Suggested readings, #101

Here it is, a rundown of interesting articles I’ve come across recently, to consider for your weekend readings:

7 lessons from Diogenes that will change the way you look at life. Learn from the notorious philosopher-troll. (Medium)

Beyond Order shows the disconnect between how Jordan Peterson is perceived and what he writes. Why not? One more on JP! (Globe & Mail)

The machine stops: science and its limits. (LA Review of Books)

The sustainable food paradox. Why are so many attempts to eat ethically counterproductive? (Medium)

Academics aren’t content creators, and it’s regressive to make them so. A video by a professor for only their class is akin to the single-copy, handwritten book disseminated to just one room of people. (Times Higher Education)

Published by

Massimo

Massimo is the K.D. Irani Professor of Philosophy at the City College of New York. He blogs at platofootnote.org and howtobeastoic.org. He is the author of How to Be a Stoic: Using Ancient Philosophy to Live a Modern Life.

4 thoughts on “Suggested readings, #101”

  1. Diogenes! I told you I’d make you a Neo-Cynic! The lessons are true, starting with a secular-based version of detachment as being good simply for a non-metaphysical psyche, not the salvation of one’s soul or life force. And, of course on rejecting convention for convention’s sake. And, of course, at the end, “to thine own self be true.”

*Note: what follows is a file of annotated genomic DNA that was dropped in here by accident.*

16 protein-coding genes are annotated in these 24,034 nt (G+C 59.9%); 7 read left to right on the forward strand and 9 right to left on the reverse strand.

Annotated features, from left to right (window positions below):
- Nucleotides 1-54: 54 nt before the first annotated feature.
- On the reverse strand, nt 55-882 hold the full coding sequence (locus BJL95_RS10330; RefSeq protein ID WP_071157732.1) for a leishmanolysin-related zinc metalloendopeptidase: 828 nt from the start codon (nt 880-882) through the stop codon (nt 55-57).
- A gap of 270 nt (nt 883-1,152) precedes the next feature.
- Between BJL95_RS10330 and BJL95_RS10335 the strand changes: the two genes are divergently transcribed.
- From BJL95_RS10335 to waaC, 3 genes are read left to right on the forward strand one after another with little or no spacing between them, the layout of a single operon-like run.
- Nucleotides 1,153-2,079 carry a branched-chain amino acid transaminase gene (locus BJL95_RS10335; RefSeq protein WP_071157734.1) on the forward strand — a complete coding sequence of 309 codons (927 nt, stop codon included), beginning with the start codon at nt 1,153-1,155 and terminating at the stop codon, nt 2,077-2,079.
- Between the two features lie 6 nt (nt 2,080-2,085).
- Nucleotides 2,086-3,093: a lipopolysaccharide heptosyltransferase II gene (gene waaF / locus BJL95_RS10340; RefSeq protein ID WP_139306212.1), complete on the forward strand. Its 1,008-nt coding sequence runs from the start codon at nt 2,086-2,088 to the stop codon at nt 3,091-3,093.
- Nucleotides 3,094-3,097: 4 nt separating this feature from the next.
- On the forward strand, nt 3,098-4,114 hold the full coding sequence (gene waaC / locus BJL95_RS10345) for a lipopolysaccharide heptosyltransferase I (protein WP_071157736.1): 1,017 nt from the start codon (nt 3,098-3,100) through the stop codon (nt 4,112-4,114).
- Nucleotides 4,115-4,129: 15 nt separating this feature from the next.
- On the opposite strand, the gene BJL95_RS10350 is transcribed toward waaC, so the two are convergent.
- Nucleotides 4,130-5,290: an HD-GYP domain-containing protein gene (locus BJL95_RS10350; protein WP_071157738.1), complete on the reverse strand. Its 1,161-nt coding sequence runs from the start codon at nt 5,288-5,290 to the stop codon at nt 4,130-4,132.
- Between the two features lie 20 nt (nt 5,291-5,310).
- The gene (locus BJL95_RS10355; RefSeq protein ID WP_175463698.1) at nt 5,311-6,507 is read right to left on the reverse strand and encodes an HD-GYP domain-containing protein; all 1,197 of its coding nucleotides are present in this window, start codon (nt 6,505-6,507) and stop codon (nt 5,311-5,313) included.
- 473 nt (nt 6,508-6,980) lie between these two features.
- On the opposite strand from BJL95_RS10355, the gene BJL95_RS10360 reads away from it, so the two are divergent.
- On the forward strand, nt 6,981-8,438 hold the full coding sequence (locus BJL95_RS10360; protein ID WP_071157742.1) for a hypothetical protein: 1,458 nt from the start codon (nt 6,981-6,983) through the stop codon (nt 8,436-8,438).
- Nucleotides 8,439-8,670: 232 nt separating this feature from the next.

==

    LA Review piece is pretty good. To take off on its last few paragraphs, as a newspaper person, I hate the modern phrase “news consumers” and related. Related to that, per the header of the link to your last piece, I hate news being referred to as “content.”

    Liked by 1 person

  2. Couldn’t read the JP piece without a subscription. But, I don’t imagine that I need too–I can’t remember any public figure that was so disliked by the elites and liked by the population as JP. Seems that he rocks the boat in a way that makes those in power or those invested in the current power structure very worried.

    I liked the food paradox article although the “paradoxes” seem to come from trying to optimize multiple functions at the same time…if you optimize for organic, you won’t be optimizing for local, and so on, no big surprise there. While no diet is perfect in all ways (i.e., won’t optimize all relevant functions), as a vegan I think that this diet comes closest to optimizing multiple relevant functions (health, suffering, and environment are the big three, but in terms of local/organic, etc., it’s a heck of a lot easier to grow your own tomatoes than to grow your own cow, which is of course why we are destroying the rain forests…not for wood, but for grazing land for the export of flesh to Europe, America, etc.).

    I hope you could refer to me as your friend as well even though we’re often NOT on the same page ;-)

    Happy Weekend everyone!

    Like

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